Dr. Case: Well, I do a lot of partnership work because the whole idea of academics – sitting in an ivory tower – and just thinking about things and not actually talking to the humans who are doing the work, this makes no sense to me. So I love doing partnerships and I have a long history of doing partnerships.

And so when it was like, here’s a group that was so clear in those initial conversations that you all were like, “We’ve tried to figure this out on our own. We know that we need to figure out a way to provide more support for our counselors.” I don’t know, just the attitude that you were all going into it with was like, these are people who I want to work with, right?

Joel: I think one of the reasons we were interested in talking with people about it is, I wouldn’t look at a kid with a broken leg and say, “You know what, let me Google that. We could probably figure that out on our own.”

I think as nonprofits and as camp people we’re really more apt to say, let me see if I can figure that out, and not bring in the experts.

We had tried some things with varying success, but we were trying to do it as laypeople, as people who have no background. We’re like, why are we doing that when we have experts here who have devoted their life to this study? And they could be really helpful to us.

Dr. Case: That was a brave move for you all to say, okay, here’s a need. We’ve tried it. We need help. And it’s a move that I don’t think a lot of organizations make.

What was it that allowed you to do that?

Joel: Yeah, I think it was a combination of things. I think it was 2018, this is pre-pandemic. We had increasingly seen more and more cases or instances where counselors had come to us and just said, I’m hurting right now or I’m struggling right now.

We had tried a number of different things with staff who were majoring in psychology, majoring in social work, and all of that. So maybe you go back to: they just need a pizza party. It’s not just they need a pizza party. They need something that we can’t provide. And I think it was just us coming together as staff and kind of looking around the room and saying, this is not going away any time soon.

And fast forward a couple of years, it’s certainly not going anywhere. The world is changing. If we don’t keep up, we’re not going to be able to support our counselors how they need to be supported and then in turn, support our campers how they need to be supported.

And I think I had said like, look, we’ve got Purdue University pretty close to us right here. Maybe there’s somebody there who could provide some insight.

Dr. Case: So, we had a conversation in 2018 and said, we don’t know what this is going to look like. Let’s give it a try for 2019. How do we make this both helpful and beneficial to camp, but also how can we make this something that’s going to be beneficial to those students?

Joel: So maybe talk a little bit about what that original framework looked like and how we got there.

Dr. Case: There’s lots of work about counselor burnout. But, what does it look like to try and prevent burnout? What does it look like to support counselors? This is not something that’s been studied. And so we were just co-creating from the ground up. And I remember we spent a lot of time talking about what the services could look like.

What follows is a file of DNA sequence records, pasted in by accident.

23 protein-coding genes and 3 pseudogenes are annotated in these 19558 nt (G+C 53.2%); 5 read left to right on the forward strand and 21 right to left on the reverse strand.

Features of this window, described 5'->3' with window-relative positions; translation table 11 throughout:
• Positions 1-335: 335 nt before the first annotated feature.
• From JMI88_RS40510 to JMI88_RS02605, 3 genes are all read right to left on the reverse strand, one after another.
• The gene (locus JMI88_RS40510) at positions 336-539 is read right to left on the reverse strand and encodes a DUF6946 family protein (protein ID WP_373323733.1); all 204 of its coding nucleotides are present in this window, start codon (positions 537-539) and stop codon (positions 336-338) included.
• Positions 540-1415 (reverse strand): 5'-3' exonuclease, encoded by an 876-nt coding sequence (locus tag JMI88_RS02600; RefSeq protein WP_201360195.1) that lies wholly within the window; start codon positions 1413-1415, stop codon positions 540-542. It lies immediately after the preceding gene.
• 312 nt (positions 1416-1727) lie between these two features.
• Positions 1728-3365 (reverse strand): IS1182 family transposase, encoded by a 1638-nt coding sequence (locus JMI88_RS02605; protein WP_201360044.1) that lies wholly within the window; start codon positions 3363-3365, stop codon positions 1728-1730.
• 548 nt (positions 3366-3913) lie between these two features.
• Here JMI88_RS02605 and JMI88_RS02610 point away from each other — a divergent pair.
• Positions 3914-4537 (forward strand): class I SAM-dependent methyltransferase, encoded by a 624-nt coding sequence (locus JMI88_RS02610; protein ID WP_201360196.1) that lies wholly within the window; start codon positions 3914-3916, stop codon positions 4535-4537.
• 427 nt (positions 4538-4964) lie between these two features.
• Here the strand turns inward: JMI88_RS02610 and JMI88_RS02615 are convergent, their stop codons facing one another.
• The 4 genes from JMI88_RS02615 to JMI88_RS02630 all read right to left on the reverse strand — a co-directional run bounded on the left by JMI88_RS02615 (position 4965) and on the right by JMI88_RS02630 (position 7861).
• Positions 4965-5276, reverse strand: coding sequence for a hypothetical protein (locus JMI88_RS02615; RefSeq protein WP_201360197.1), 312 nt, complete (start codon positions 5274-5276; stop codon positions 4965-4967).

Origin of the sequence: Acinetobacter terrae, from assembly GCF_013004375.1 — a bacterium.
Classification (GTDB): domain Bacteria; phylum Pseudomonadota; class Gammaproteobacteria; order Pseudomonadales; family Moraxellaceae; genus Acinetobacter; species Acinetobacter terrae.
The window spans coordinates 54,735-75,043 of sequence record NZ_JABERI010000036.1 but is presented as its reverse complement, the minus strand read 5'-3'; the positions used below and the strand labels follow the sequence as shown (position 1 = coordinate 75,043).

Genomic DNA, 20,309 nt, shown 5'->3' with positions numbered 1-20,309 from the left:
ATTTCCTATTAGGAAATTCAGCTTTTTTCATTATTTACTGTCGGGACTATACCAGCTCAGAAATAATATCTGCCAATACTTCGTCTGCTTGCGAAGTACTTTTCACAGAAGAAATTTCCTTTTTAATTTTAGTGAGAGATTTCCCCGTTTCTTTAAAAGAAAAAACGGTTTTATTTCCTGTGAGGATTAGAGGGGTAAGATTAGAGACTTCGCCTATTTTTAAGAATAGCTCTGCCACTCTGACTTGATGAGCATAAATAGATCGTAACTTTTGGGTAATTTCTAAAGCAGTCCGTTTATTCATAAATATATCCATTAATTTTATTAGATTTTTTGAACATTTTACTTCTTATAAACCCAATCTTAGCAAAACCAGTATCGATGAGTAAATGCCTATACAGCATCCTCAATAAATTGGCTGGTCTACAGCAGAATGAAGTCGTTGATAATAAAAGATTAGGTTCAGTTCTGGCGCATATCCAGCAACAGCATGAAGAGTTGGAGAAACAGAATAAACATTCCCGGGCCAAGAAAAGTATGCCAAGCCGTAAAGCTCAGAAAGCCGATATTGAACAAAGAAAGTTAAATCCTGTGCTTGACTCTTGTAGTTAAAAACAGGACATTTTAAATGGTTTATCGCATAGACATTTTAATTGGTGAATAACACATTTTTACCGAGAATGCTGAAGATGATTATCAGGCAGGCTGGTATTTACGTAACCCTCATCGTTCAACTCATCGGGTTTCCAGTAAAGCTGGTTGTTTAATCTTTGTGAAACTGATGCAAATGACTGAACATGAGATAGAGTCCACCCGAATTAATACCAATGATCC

I only work with doctoral students, so they’re training to be psychologists and they need practice. They actually are required to accrue a certain number of hours, and this seemed like this perfect opportunity for them to get experience doing what I would call therapy adjacent work. Because we don’t do therapy.

It’s not intended to be that, but it allows them to then have these sort of in-the-moment conversations to support people. And that just made so much sense. Because it’s beneficial for you all because you’re getting trained mental health practitioners, right?

And my students are getting this quite unique opportunity to actually do this therapy adjacent kind of work, which if it was up to me, is what more therapeutic work would look like, right? We’re bringing the services where the people are.

Sam (who was quietly recording this nearby): You’re working with college aged students all the time. How have you seen mental health and wellbeing change in the last number of years?

Dr. Case: One great thing is, quite frankly amongst this generation there’s a lot more attention to mental health, which is fantastic, right? And I say that with a caveat, which is that attention to mental health concerns not coupled with strategies for what to do about it or spaces for self reflection can actually kind of make things worse.

There’s actually been some really lovely research coming out about this exact issue that if we’re just exposing people to mental health challenges and we’re not actually giving them any tangible things to do to support themselves, that can make symptoms worse; feelings of isolation and hopelessness worse. So it is a good thing that there is more attention to mental health and people are more willing to talk about what they’re going through.

Joel: We don’t have enough practitioners who are helping. We don’t have enough tools in our tool belt.

Dr. Case: Right. We’re seeing lower frustration tolerance. So that is what you do when things don’t necessarily go your way when you face challenges related to perseverance, resistance. So we’re seeing lower levels of that where it almost feels as though people are giving up when they face challenges. And then related to that, definitely increased isolation and lower hopefulness.

So I totally agree with what you’re saying. It’s amazing that we’re paying more attention to this and how do we make sure that youth have the skills and the support to be able to simultaneously know that they are facing challenges, and if they are, figure out how to cope with it.